Of particular poignance was Andrew Simpson Sailing Foundation Trustee and a Founder, Iain Percy, sailing his 2017 Bart's Bash in the original Star boat that he and Andrew 'Bart' Simpson sailed their last race together in at the London 2012 Olympics, winning Silver, to add to their Olympic Gold medal achieved in the same class previously, at the 2008 Beijing Games.   Another special moment came with the announcement that two young sailors, Ben Thomas and Billy Hope, volunteers at the Andrew Simpson Sailing Centre, had been selected to race their Bart's Bash with Iain in the Star. These deserving boys have between them given around 2,000 hours of their time to help young people learn to sail. Both of them are keen racers and have competed at national level. -- Peta Stuart-Hunt

How To Donate

An easy way of helping support Andrew 'Bart' Simpson's legacy is TEXT TO DONATE (any time/any amount of money from a fiver upwards!) e.g.: BART17 £5 to 70070

Are lobster pots a danger to yachts?
The Cruising Association has launched a campaign to make lobster pots safer for small vessels and is asking sailors to sign the petition

A petition launched by the Cruising Association to make marking of lobster pots safer is again live after it was shut down by the Government until after the General Election.

The CA's petition obviously hit a nerve with the boating public as not only did the petition receive nearly 6,000 signatures in two weeks but the CA has received hundreds of e-mails from people in the UK and worldwide telling of their experiences. Not only were boats severely damaged - some unrecoverable - but hundreds of lives were put at risk when their boats became entangled in the lobster pot tethers.

The RYA has recently relaunched a reporting form which aims to bring all the necessary information together at one collection point, here:

If you support the CA's campaign, please: sign the petition - - even if you had already done so, as previous votes can't be carried over carry on reporting incidents to us via , and go to the link to fill in the new RYA form


Hit the road Jack - sailing royalty farewells its King
Jack Gale The Royal Prince Alfred Yacht Club, farewelled one of Pittwater and Sydney's all-time great sailors and much loved club Life Member, Jack Gale, on Thursday 14th September 2017.

With close to 400 people in attendance, including America's Cup Skipper, James Spithill, Paralympian Colin Beashel and multiple Americas Cup and World Champions, stories of Jack's colourful life were in abundance, reflected by all who spoke. From his energy for the continuous modernisation of the club and its facilities, to Tom Spithill's recollection of their time together on the start boat and Jack's astonishing sense of humour who never held back on speaking his mind.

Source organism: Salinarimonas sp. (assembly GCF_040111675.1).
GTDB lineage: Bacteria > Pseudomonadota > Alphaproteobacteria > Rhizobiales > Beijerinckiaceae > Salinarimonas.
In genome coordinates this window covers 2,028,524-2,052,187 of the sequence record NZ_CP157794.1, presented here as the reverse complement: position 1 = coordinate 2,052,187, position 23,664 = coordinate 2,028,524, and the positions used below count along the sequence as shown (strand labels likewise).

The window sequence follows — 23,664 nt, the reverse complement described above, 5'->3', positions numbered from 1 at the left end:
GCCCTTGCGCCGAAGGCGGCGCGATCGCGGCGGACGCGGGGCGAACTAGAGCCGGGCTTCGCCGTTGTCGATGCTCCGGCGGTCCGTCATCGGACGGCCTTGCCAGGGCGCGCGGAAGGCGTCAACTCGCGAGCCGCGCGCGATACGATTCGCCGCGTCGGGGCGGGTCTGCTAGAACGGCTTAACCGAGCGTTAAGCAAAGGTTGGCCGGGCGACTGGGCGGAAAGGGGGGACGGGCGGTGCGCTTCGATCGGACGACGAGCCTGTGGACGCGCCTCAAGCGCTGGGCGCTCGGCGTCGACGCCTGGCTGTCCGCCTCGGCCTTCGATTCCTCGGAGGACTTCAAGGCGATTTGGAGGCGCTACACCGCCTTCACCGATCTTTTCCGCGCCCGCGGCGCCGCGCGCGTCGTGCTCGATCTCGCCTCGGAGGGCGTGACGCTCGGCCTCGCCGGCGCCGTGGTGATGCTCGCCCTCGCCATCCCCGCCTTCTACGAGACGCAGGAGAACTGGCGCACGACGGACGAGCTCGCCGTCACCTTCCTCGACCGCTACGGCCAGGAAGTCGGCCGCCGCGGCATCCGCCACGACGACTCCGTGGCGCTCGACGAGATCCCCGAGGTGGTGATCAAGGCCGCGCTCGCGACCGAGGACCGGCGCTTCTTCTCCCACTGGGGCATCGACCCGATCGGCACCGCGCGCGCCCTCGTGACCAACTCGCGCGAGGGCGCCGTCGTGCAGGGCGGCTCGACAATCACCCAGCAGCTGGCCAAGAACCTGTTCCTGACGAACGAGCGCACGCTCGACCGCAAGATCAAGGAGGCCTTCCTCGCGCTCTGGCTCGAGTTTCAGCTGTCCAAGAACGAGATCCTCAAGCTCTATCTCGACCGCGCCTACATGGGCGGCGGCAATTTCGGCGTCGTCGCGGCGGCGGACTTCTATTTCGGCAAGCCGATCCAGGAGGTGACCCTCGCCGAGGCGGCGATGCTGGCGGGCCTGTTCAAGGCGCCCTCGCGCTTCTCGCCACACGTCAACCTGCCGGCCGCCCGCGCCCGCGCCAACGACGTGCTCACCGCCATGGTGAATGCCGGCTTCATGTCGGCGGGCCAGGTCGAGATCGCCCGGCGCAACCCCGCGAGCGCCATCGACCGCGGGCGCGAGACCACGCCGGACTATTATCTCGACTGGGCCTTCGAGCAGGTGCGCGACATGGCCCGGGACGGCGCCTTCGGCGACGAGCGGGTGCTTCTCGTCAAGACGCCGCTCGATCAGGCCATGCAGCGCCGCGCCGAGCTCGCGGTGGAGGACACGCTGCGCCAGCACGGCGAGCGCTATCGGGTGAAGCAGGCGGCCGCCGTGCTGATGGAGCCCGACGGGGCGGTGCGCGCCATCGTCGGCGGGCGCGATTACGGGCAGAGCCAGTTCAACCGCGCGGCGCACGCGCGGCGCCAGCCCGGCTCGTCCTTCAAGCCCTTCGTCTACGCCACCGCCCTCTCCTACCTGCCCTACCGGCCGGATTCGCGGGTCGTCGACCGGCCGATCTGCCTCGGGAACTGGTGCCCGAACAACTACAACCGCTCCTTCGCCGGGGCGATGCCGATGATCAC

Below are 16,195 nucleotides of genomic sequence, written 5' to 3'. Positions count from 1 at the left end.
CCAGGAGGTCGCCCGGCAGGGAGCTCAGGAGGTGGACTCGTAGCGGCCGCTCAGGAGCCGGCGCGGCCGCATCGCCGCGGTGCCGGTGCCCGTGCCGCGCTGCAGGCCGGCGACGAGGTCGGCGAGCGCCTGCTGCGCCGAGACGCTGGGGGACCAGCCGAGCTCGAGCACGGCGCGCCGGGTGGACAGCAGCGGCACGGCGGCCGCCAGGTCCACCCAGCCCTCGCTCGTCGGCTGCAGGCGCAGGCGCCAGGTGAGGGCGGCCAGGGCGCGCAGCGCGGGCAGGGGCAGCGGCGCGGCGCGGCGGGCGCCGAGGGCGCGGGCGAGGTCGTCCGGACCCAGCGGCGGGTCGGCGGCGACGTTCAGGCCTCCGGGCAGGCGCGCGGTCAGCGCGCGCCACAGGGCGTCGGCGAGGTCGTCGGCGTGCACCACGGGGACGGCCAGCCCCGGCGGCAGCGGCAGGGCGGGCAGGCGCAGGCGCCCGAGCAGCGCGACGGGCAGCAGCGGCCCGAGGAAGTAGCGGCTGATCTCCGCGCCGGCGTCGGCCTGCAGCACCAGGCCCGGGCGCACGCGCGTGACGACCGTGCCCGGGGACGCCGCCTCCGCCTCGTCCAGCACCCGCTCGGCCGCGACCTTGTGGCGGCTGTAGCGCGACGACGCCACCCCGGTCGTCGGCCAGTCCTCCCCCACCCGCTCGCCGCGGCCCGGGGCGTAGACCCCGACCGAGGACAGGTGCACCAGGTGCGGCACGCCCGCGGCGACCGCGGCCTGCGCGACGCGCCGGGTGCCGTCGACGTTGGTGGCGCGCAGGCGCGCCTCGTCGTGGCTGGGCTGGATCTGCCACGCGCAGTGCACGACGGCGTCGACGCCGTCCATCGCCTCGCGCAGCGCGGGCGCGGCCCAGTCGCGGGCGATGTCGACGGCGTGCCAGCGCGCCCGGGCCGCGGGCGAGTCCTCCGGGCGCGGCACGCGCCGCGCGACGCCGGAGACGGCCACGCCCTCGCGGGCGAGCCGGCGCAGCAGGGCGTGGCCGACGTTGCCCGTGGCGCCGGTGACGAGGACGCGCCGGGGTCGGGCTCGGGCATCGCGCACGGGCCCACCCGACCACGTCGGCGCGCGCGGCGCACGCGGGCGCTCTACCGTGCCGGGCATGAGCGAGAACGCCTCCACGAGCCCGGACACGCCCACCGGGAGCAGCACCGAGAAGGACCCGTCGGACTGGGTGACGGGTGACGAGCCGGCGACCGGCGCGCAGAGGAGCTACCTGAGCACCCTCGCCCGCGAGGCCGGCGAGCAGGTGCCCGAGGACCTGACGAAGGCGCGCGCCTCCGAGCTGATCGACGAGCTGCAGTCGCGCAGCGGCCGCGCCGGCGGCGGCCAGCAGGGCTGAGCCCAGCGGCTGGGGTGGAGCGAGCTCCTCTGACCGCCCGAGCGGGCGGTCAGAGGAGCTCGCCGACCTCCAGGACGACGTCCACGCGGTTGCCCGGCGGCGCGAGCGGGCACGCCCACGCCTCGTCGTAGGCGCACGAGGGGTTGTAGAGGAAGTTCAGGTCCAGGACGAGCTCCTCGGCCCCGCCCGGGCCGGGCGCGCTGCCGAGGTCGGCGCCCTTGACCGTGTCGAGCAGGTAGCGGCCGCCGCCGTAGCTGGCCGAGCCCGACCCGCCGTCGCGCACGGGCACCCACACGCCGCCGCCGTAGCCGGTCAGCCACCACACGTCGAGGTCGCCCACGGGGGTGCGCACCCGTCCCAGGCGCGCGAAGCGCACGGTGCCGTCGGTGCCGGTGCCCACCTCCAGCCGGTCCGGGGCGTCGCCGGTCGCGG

Tom said Jack was a great one for statistics, even in his last few weeks was always able to recall sail numbers, owners' names, as well as an extensive knowledge of the history of boats, and even skippers and crew, who had sailed them. Jack's sons Robbie and Geoff spoke of their dad's love of sailing and especially his love of the club, and of course, his favourite drink - the Alfred's Commodore's Punch, which was available after the service for all to enjoy.

Having held many differing jobs at the club, Jack became well known for his yacht race management, administrative skills, and pioneering the Barrenjoey Circle race course. He was well known for not only starting and finishing races but laying the days marks and getting back to the club to start pouring the taps for competitors thirst.

An avid sailor himself, he finished runner up in the 1964 Olympic trials aboard the 5.5 "Altair" and sailed onboard "Gretel II" in the 1977 Americas Cup challenger trials. Later radio commentating at the 1983 America's Cup. He sailed many Montague Island races on a variety of boats, however, inshore one design racing was his first choice.

In a fitting tribute to Jack's personality and character, the final song played at the closing of the service was Ray Charles's - 'Hit the Road Jack'.

Obituary for Jack Gale written by Peter Kennett: